At the end of “Return of the Jedi,” the light saber duel ends badly for Darth Vader when his own son slices his hand off. The appendage, still gripping Vader's weapon, tumbles freely through the Death Star's bowels, onward through the space station's core to eventually land safely in the Burbank basement of Bob and Kathy Burns.
There it joined the original set pieces from “Alien and Aliens” and the title monster from “An American Werewolf in London.” Perhaps the weightiest piece in the couple's collection is one of its smallest: the original metal ape skeleton of “King Kong.”
To understand the Burns' effect on movie history and their influence on the many Oscar-winning movie artists who recently gathered in L.A. to pay this couple a grand tribute, you must first understand Bob and Kathy Burns. At the center of the rubber-and-foam SciFi and Fantasy memorabilia bursting to the walls of their unassuming Burbank home is a grander story.
Theirs is a love story.
Bob sat behind Kathy in class one summer at Burbank High School. He was taking classes to graduate early; she was there because she was bored. It was 1953.
Their first date was at Bob's Big Boy. Afterward they took in a movie, “The Charge at Feather River,” a 3-D western that Bob had already seen. When the big fight scene erupted between the cowboys and Indians, shooting arrows straight at the audience, one appeared to have hit Bob right in the chest. His prank caused such a ruckus in the theater that he had to hide the arrow back up his sleeve, and they left the movie early.
“The arrow was a make-or-break-the-date sort of thing,” Bob said.
That's why, once they escaped the screaming moviegoers and scuttled past the police officers who were called to the theater for a report of a man shot with an arrow, Kathy agreed to an eventual second date.
“I said, ‘That guy's got imagination,'” she recalled.
Bob and Kathy have a healthy respect for imagination. They try to plant it like a seed in the people they meet with that special spark. They've done it for guys like Dennis Muren, John Landis, and many more special effects artists responsible for much of Hollywood's movie magic over the past 50 years.
When a 13-year-old Rick Baker first met Bob, the Burns name was already known in monster-movie circles. Bob really learned effects makeup in the Army, creating fake wounds on soldiers for training exercises. He showed Baker how to make a gash on an arm, and when the two met a week later, the teen had re-created it — but better.
Baker would go on to win seven Oscars, and even more nominations.
The rarest of Baker's creations still live in the Burns' basement, along with the head from “The Day the Earth Stood Still,” the original space jockey from “Alien,” and several Gremlins.
The Burnses have only ever paid for one thing in their collection: the original 1960 Time Machine, which they bought from a dealer for $1,000. The rest is given to them by directors and producers who know their precious art will have a home in Burbank.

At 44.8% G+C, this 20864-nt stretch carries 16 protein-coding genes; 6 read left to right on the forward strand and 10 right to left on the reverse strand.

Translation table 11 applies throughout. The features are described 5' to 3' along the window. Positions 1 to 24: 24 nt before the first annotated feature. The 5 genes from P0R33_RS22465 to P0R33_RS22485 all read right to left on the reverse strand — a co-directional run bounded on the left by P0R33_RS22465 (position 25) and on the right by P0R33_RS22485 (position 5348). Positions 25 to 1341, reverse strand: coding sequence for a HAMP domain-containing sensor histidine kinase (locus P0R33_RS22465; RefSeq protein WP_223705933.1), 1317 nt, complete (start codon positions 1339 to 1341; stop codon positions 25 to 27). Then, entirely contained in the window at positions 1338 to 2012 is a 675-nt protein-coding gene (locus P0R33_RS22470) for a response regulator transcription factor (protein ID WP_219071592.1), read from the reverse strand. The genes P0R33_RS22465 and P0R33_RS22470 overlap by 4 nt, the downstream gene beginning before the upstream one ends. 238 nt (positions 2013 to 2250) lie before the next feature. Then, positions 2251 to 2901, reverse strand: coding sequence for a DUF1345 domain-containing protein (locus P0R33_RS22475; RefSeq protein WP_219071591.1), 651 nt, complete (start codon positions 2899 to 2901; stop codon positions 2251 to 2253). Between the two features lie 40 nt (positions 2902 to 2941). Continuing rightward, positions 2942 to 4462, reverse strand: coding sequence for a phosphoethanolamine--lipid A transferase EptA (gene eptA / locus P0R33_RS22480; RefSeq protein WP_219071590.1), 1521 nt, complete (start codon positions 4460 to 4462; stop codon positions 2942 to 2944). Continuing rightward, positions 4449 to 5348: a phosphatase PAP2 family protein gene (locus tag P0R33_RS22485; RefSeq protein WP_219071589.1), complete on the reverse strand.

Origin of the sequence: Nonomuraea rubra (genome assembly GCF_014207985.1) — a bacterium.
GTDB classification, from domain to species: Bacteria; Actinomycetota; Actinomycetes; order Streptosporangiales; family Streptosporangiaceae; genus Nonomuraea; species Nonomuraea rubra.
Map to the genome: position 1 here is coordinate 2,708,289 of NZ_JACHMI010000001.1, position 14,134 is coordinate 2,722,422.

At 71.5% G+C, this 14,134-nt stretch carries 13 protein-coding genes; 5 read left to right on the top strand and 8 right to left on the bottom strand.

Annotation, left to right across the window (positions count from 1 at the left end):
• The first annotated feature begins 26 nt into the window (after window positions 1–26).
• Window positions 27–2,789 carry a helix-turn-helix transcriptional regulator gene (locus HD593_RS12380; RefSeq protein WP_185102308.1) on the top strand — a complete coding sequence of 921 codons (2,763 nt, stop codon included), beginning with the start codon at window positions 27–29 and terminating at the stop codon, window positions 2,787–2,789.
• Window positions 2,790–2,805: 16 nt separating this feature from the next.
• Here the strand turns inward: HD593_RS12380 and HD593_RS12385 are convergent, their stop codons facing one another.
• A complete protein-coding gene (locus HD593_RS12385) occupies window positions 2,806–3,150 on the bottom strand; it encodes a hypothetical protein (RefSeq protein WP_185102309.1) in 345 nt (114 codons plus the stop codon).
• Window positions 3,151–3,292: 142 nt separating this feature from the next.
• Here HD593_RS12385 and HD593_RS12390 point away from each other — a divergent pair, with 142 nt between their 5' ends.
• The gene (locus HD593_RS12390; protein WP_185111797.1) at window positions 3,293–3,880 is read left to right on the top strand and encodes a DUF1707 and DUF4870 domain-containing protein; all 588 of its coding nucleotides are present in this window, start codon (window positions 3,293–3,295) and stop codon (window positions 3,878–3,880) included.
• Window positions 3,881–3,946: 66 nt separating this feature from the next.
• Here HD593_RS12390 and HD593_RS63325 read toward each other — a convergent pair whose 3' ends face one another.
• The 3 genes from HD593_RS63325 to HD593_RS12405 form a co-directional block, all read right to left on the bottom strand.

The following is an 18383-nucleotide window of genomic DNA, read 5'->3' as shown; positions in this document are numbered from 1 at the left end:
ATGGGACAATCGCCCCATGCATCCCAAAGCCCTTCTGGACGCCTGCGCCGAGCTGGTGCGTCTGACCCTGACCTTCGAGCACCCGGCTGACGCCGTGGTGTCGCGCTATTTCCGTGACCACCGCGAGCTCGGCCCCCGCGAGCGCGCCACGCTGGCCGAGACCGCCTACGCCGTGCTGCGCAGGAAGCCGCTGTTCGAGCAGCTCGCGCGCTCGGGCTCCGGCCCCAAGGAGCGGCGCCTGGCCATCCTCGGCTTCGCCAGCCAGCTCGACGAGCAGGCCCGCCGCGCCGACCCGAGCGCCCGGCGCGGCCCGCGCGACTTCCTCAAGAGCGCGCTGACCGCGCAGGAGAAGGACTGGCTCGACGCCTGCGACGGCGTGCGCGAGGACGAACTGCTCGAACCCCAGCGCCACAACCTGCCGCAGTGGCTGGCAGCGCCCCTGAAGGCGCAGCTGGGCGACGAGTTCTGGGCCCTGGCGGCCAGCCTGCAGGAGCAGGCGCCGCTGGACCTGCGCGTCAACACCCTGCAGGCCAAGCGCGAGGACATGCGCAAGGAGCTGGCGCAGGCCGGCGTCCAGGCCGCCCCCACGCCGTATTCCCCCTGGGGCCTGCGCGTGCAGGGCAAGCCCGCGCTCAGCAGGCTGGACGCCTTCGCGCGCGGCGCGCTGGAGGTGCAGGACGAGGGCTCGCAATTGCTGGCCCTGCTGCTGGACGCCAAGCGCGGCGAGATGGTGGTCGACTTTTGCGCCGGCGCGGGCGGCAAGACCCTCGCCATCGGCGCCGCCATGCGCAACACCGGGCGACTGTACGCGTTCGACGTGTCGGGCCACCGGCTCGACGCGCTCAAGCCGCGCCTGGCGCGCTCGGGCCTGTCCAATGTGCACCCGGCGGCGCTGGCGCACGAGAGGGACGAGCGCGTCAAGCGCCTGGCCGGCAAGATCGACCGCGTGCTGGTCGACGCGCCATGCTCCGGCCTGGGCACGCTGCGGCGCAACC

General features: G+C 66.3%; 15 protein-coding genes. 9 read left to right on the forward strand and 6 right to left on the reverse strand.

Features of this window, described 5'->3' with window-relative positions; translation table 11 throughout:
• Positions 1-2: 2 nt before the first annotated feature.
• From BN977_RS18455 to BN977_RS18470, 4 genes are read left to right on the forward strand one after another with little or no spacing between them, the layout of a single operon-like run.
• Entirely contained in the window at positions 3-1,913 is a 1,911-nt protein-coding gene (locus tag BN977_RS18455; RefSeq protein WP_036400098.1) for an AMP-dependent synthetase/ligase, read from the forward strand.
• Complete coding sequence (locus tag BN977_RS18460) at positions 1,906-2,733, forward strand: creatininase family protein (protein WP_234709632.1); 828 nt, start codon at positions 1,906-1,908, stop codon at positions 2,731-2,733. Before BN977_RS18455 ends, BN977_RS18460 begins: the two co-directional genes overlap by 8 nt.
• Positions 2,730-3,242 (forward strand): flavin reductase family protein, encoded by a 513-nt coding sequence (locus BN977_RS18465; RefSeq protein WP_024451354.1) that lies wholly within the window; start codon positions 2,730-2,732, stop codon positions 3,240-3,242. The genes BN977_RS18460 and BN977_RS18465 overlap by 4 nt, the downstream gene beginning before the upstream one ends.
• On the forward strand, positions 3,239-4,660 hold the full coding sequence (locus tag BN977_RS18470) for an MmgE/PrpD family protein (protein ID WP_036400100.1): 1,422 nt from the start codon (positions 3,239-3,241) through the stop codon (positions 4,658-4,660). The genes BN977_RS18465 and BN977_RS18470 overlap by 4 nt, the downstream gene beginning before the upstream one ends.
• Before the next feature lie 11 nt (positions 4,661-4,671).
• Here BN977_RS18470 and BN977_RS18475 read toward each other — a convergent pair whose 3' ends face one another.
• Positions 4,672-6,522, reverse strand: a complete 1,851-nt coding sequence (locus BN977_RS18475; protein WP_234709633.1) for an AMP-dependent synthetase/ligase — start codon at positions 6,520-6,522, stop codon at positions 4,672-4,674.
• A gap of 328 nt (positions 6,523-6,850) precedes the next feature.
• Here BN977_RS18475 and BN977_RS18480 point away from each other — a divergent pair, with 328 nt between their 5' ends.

That's what the Burns' collection is about: the art and the artists.
“To me at least, this is as important as anything in the Louvre,” Bob said.
They are quick to offer credit where credit is due. Bob even wrote a book, “Monster Kid Memories,” to make sure a record was kept of the crews who in cinema's early days pioneered monster mayhem.
Bob and Kathy both held jobs in the TV and film industries, but it was Bob's work in the gorilla suit that really got him noticed by the monster-movie world.
It began just for fun. There weren't any gorilla suit patterns out there, so Kathy made one using a clown costume. But when Bob puts it on he becomes the gorilla — it even landed him a role on the 1975 TV show, “The Ghost Busters.”
To honor the couple, friends Frank Dietz and Trish Geiger made a documentary about them last year. At the movie's premiere earlier this month, friends and artists and movie fans filled the theater. Kathy was gracious as she received guests in a bright green frock; Bob joked in a sensible brown suit and matching tie that he would have felt more comfortable in a different kind of monkey suit.
What followed was “Beast Wishes: The Fantastic World of Bob and Kathy Burns,” a part-homage part-history that told the couple's story by those who were most touched by it. “Beast Wishes” will be available on DVD next month at www.benmonsterfilms.com.
“If Bob and Kathy didn't exist, the world would have to invent them but it wouldn't do nearly as good a job,” said makeup artist John Goodwin.
Bob and Kathy became a foster mom and dad who are proud to put their kids' work on the fridge and show all their friends. The work just happens to be UFOs and werewolf heads.
“If you can respect someone's imagination, you can get along with anyone,” Kathy said.Copyright © 2014, Los Angeles Times